People you may need to contact after talking with the council planner are a draftsperson, an architect, a surveyor, a structural engineer, an interior designer, a landscaping architect and/or designer, a bushfire consultant, a building certifier, a builder, and because of the impact you may have on their lives, your neighbours.

Some of these people are a legal requirement; some of these people may stay on as part of your team after construction commences. Some building consultancies have everyone you could possibly need under their umbrella, or you might trust the recommendations of people you know or have already spoken to about your development.

building approval

The Planners

You will need to supply a compliant visual description of your plans, not just your ideas but detailed, considered drawings of the building project, and support it with any relevant surveys, engineer’s certificates or inspection reports.

Engage the services of a professional for your plans. Look for people or businesses who have proven experience with the local council. They should already be familiar with how the rules apply to constructions, renovations and other building works such as specific height, size and distance from boundaries restrictions; local heritage, flooding,and stormwater constraints as well as the Development Application approval process.

Depending on the nature of the building works, these people might need to undertake inspections. For example, a Site Analysis looks at the property’s relationship to certain elements of the property including trees, other buildings on the land, setbacks, heights, access points, the land slope, waterways, drainage, the sun’s path and issues such as privacy, access and visual impact to neighbouring properties as well as the street’s typical profile. A site analysis is important as it ensures your plans fit within the character of the street relative to LEP standards, and reduces the risk of having your DA returned to you for amendments.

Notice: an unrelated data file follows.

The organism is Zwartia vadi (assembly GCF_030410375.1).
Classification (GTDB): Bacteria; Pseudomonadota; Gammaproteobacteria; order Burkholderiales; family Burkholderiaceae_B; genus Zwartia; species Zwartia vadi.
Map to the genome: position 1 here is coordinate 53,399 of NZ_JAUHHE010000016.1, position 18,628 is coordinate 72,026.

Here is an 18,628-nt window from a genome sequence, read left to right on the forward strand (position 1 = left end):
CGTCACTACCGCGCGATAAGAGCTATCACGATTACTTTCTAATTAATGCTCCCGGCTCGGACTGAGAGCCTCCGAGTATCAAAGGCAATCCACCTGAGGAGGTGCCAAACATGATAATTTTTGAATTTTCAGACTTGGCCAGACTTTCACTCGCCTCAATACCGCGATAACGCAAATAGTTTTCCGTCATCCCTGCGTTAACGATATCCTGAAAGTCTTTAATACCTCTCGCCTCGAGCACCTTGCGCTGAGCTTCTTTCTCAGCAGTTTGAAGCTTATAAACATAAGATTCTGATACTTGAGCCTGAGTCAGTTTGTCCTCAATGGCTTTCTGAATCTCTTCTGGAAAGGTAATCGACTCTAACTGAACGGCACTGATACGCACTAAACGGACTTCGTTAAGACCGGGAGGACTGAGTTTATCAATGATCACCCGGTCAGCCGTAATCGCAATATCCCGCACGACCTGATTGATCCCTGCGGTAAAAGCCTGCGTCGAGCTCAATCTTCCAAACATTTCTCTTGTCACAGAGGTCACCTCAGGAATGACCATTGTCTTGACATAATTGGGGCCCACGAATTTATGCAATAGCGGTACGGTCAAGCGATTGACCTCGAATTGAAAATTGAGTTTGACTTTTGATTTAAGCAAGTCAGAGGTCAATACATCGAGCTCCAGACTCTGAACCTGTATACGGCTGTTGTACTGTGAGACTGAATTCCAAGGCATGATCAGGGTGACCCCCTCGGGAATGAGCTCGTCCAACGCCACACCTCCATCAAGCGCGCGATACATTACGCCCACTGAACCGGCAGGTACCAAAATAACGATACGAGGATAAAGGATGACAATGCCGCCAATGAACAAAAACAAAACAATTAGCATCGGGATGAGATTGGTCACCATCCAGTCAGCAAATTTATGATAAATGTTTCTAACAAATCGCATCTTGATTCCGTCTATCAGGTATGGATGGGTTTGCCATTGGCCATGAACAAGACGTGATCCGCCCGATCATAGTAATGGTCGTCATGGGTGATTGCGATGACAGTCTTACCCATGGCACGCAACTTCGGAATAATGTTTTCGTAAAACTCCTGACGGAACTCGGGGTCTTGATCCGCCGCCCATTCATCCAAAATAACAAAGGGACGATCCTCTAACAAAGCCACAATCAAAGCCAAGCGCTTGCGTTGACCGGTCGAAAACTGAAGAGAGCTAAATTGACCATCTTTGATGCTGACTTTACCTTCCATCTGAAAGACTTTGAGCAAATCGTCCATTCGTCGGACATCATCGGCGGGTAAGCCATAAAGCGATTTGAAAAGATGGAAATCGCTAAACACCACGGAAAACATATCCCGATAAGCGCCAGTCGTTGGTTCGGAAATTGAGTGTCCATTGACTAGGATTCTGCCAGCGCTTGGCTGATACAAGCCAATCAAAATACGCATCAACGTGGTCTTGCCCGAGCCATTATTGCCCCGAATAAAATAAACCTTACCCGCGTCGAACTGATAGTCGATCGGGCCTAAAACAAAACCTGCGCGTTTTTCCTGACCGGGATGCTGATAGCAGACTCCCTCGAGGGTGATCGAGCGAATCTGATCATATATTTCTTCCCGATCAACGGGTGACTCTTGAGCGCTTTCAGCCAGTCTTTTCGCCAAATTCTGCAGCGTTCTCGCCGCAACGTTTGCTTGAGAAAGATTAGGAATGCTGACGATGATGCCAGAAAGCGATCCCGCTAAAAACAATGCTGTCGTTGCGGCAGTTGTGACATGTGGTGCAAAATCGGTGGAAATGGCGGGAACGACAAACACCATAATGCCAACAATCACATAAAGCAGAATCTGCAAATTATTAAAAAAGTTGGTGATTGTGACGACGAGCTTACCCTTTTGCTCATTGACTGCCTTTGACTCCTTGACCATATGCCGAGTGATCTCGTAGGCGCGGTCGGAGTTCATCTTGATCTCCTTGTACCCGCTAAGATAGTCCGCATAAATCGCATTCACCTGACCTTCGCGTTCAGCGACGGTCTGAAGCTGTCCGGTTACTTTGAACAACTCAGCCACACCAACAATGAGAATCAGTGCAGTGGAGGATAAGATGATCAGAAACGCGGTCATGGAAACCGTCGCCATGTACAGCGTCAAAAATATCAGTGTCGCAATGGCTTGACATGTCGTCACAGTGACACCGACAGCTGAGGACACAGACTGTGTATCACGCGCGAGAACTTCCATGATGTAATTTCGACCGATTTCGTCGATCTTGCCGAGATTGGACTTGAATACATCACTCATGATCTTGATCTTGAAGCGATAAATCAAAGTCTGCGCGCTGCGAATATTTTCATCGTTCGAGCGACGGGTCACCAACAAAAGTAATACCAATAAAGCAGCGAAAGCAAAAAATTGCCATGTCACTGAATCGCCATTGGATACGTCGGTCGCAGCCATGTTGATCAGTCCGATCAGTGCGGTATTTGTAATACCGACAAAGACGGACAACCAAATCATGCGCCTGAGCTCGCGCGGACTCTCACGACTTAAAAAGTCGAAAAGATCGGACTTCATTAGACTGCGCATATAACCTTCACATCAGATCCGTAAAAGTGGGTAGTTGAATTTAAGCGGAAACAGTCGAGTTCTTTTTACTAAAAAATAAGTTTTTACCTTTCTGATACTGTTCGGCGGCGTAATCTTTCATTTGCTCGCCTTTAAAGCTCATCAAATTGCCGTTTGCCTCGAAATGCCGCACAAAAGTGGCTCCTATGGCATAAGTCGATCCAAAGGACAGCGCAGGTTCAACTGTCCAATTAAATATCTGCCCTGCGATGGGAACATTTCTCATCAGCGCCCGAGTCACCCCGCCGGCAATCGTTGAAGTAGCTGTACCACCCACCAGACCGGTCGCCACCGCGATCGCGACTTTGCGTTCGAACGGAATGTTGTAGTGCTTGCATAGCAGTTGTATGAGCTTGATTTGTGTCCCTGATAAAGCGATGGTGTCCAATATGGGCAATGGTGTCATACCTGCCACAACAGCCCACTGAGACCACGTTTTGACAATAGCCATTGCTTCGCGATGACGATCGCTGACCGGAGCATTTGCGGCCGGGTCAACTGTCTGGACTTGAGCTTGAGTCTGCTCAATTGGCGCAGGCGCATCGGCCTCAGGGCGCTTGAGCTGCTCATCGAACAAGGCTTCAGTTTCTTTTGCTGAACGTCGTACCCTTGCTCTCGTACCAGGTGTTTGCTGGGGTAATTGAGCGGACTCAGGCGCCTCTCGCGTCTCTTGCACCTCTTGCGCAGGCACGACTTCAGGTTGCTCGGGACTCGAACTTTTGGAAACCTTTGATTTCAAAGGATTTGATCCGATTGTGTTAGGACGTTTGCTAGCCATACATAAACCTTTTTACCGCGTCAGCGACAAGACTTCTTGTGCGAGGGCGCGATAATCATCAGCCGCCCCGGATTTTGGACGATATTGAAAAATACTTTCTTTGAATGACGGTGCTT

building approval

Certified Documents

Some additional documents will need to be created or obtained and assembled in accordance with the council’s DA form. Your council planning officer will have told you whether you need to obtain an owner’s consent (if you are not the owner); a Statement of Environment Effects (SEE); a site survey; a site analysis; a BASIX Certificate (aka an energy efficiency report demonstrating the building works sustainability when the building cost exceeds $50,000); landscaping and drainage plans; or whether State agencies require specific reports, such as a Bushfire Prone compliance.

Further your plans will need to be endorsed by a building certifier, whose role is to ensure that the building complies with the NCC 2019, BCA and Australian Standards. Your local council may have a building certifier on staff, or you can engage your own private accredited certifier. This person will check that you have consulted and incorporated all the relevant legislation, policies and standards that apply to your building works.

You can engage a building certifier at any point of the pre-lodgement process and an effective one will, besides streamlining the process, think about how your dream can be designed so it will be approved and realised. An experienced building certifier will have developed trusted partnerships with other essential professionals or coordinate an experience team themselves. In some circumstances, approval only requires a building certifier to issue a Complying Development Certificate (CDC) for ‘Exempt’ or ‘Complying Developments’ building works.

Measure twice, cut once

It is very important that you understand the legislation and engage the right people. Even with external help, you need to be diligent with your research as the building approval process can be quite complicated and confusing for those who are unfamiliar with it. Make sure that you:

  • Use the DA checklist
  • Gather the right certificates, plans, and reports
  • Confirm every section is completed, tick the right boxes
  • Consult with the council planning office if you need help

If you have any further questions or would like some assistance to navigate the building approval process, please don’t hesitate to call the Buildcert team on 1300 457 400 or fill in our contact form https://buildcert.com.au/request-quote/ and one of our experienced team members will get in touch with you very soon.